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Millennials May Care Deeply About Long-Term Care Benefits

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Workers in the “Millennial” generation — those born from 1979 to 2000 — may like seeing long-term care insurance (LTCI) options on the benefits menu even more than older workers do.

All workers combined say they like LTCI benefits almost as much as they say they like life disability insurance.

Workers seem to be much more interested in LTCI benefits than in benefits sometimes seen as LTCI substitutes, such as critical illness insurance and cancer insurance.

(Related: 5 Important New Insurance Executive Changes)

Analysts at the Transamerica Center for Retirement Studies have posted figures supporting those conclusions a new batch of data from the center’s survey program.

The Survey

The center has been hiring outside firms to help it conduct national worker surveys for 18 years. The newest data in the new report comes from a survey of about 6,372 U.S. workers, ages 18 and older, conducted from Aug. 9, 2017, through Oct. 28, 2017. All of the workers in the sample had full-time or part-time jobs and for-profit companies with five or more workers.

Center analysts compared the 2017 survey results with results from similar surveys conducted every year since 2013.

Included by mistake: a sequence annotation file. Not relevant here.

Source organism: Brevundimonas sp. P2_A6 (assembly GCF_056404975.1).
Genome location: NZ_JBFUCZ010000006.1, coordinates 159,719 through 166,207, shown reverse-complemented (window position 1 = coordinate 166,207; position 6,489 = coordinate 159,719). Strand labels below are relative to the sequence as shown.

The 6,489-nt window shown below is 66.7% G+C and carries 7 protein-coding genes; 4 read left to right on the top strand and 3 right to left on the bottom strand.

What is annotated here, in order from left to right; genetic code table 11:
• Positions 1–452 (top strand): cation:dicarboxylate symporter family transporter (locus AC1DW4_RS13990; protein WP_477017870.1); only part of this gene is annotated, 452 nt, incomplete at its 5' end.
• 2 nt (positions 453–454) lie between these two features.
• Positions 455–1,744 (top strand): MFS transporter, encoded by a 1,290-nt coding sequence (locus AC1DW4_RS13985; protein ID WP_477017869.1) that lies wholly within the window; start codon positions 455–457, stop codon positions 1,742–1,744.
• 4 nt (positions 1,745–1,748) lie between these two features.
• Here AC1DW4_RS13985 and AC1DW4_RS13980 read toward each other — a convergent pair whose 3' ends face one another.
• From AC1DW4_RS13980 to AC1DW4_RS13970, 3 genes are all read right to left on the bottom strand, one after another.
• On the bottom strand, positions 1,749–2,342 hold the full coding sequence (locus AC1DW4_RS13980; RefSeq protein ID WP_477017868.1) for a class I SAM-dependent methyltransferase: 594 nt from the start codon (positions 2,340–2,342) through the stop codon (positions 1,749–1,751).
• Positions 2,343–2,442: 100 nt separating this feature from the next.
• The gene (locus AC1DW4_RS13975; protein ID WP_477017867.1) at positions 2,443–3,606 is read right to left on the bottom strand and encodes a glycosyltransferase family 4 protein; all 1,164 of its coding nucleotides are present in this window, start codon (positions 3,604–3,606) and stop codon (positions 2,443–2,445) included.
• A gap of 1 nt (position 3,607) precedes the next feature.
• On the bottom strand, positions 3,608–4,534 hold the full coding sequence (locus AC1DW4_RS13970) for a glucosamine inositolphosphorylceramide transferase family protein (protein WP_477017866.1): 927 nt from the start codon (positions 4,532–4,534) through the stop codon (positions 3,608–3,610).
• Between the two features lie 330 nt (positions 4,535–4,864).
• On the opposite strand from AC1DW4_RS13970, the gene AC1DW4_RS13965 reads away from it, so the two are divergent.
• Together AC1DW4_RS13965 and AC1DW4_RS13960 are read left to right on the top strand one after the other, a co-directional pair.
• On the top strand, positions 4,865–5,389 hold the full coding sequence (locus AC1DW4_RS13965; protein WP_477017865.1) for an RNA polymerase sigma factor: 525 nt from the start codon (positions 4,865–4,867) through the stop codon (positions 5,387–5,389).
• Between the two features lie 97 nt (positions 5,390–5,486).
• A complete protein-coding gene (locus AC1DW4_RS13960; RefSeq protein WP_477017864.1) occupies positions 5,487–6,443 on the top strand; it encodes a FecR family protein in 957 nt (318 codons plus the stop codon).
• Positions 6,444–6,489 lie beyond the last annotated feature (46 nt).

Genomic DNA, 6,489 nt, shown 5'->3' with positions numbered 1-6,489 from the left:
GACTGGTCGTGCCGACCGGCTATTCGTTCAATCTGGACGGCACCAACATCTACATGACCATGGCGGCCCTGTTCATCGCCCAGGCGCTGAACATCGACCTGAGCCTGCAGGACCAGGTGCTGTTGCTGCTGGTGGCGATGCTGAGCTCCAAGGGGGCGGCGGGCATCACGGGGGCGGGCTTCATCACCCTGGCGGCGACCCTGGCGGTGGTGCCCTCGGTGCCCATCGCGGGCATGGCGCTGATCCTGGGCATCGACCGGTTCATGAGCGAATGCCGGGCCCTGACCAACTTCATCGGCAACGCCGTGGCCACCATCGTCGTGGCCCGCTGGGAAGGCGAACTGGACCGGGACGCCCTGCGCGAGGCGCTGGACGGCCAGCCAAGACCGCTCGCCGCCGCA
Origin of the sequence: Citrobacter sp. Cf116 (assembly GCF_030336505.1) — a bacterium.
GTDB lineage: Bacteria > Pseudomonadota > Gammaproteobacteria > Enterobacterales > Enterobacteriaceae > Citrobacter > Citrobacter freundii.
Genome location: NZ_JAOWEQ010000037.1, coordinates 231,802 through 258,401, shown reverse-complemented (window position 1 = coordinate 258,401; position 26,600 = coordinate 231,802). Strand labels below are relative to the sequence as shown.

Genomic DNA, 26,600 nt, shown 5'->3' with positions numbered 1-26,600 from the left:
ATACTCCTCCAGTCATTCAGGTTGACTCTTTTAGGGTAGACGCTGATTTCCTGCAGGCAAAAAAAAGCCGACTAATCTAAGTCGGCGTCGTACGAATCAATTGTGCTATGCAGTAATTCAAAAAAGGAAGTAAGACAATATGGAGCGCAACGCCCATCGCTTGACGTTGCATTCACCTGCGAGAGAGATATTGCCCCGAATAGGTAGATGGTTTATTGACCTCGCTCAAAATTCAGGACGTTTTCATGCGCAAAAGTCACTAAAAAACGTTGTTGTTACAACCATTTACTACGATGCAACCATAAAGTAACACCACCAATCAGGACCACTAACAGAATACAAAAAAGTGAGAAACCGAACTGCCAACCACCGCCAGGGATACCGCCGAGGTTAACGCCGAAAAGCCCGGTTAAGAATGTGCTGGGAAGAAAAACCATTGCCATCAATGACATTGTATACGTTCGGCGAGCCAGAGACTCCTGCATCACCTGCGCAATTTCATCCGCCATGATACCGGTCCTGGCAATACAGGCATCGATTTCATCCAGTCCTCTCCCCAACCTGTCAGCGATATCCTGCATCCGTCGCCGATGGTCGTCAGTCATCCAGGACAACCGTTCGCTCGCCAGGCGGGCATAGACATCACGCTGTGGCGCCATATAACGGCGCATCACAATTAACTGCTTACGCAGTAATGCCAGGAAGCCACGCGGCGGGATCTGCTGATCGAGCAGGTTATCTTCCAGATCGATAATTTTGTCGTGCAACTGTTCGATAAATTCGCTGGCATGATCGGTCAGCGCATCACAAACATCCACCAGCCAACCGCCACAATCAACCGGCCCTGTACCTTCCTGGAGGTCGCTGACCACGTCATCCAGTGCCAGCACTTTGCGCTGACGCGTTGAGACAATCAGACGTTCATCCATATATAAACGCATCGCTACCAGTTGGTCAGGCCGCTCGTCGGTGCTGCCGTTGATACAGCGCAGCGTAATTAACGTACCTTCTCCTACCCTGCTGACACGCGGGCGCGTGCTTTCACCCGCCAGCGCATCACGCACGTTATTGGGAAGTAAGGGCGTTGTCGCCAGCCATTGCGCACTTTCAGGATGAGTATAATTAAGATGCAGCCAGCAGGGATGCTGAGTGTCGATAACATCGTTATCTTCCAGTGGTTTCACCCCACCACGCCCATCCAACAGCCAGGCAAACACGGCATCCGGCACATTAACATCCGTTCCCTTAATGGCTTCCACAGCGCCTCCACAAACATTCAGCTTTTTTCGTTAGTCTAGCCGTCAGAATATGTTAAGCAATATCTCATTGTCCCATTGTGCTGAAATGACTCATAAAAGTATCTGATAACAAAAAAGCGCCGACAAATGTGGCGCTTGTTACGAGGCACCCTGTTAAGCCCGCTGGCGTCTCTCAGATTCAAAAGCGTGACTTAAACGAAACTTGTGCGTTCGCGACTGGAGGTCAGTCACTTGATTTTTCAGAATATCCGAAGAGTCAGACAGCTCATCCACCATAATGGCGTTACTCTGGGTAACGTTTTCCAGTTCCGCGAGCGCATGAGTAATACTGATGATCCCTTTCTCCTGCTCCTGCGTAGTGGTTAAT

The center asked about a wide range of benefits, including major medical benefits, retirement benefits, life insurance, disability insurance, critical illness insurance and cancer insurance.

A copy of the full survey report is available here.

The Context

The analysts found that health insurance is the most valued benefit: 95% of the survey participants rated health benefits as very or somewhat important, and 78% rated health benefits as very important.

Access to a defined contribution retirement plan, such as a 401(k) plan, ranked second, with 88% of the participants ranking that as very or somewhat important.

The “somewhat/very important” rating was 76% for life insurance, 75% for disability insurance and 73% for LTCI.

Even though many insurers now shun the LTCI market and have stopped promoting LTCI, the somewhat/very important rating for LTCI has been climbing: to 73% in 2017, from 67% in 2013.

The somewhat/very important ratings have held steady, at about 65%, for critical illness insurance, and have held steady, at about 57%, for cancer insurance.

Consumers who take benefits surveys may not always know what certain benefits terms mean, or know what benefits they either have or have been offered. The center analysts did not include any data indicating how well participants understood the survey. One possible clue about participant confusion is that 20% of the participants said their employers offer LTCI benefits, and 13% said their employers offer critical illness insurance. The Henry J. Kaiser Family Foundation has estimated that 16% of firms offer LTCI benefits and 24% offer critical illness insurance.

LTCI: The Popular Pariah

Baby Boom workers’ level of interest in LTCI has held about steady over the past five years. About 70% of Boomers rate LTCI benefits as very/somewhat important, down from 73% in 2013.

For Millennials, and for workers in “Generation X” — those born from 1965 through 1978 — interest in LTCI has been increasing.

For members of Generation X, the very/somewhat important rating for LTCI has climbed to 71%, from 61%.

For Millennials, the very/somewhat important rating for LTCI has jumped to 77%, from 64%.

The numbers show  that Millennials now give LTCI benefits higher very/somewhat important ratings than older workers do.

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